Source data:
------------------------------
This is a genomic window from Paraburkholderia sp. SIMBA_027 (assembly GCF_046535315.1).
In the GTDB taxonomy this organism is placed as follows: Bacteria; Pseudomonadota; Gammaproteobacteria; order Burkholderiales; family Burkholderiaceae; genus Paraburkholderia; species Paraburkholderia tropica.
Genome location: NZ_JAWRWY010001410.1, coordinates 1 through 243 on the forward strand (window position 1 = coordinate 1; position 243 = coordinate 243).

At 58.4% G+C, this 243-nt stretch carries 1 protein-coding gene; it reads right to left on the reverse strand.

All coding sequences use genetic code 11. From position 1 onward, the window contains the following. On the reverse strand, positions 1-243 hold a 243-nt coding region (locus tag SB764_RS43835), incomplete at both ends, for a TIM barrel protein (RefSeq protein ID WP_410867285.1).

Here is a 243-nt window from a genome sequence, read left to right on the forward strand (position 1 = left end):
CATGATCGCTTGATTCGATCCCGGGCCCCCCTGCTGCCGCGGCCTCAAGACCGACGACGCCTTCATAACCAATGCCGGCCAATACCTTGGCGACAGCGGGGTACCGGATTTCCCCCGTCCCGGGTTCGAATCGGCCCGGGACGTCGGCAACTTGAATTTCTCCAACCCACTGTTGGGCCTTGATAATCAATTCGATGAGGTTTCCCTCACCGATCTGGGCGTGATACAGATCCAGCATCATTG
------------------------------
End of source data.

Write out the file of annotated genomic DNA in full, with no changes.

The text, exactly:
This is a genomic window from Paraburkholderia sp. SIMBA_027 (assembly GCF_046535315.1).
In the GTDB taxonomy this organism is placed as follows: Bacteria; Pseudomonadota; Gammaproteobacteria; order Burkholderiales; family Burkholderiaceae; genus Paraburkholderia; species Paraburkholderia tropica.
Genome location: NZ_JAWRWY010001410.1, coordinates 1 through 243 on the forward strand (window position 1 = coordinate 1; position 243 = coordinate 243).

At 58.4% G+C, this 243-nt stretch carries 1 protein-coding gene; it reads right to left on the reverse strand.

All coding sequences use genetic code 11. From position 1 onward, the window contains the following. On the reverse strand, positions 1-243 hold a 243-nt coding region (locus tag SB764_RS43835), incomplete at both ends, for a TIM barrel protein (RefSeq protein ID WP_410867285.1).

Here is a 243-nt window from a genome sequence, read left to right on the forward strand (position 1 = left end):
CATGATCGCTTGATTCGATCCCGGGCCCCCCTGCTGCCGCGGCCTCAAGACCGACGACGCCTTCATAACCAATGCCGGCCAATACCTTGGCGACAGCGGGGTACCGGATTTCCCCCGTCCCGGGTTCGAATCGGCCCGGGACGTCGGCAACTTGAATTTCTCCAACCCACTGTTGGGCCTTGATAATCAATTCGATGAGGTTTCCCTCACCGATCTGGGCGTGATACAGATCCAGCATCATTG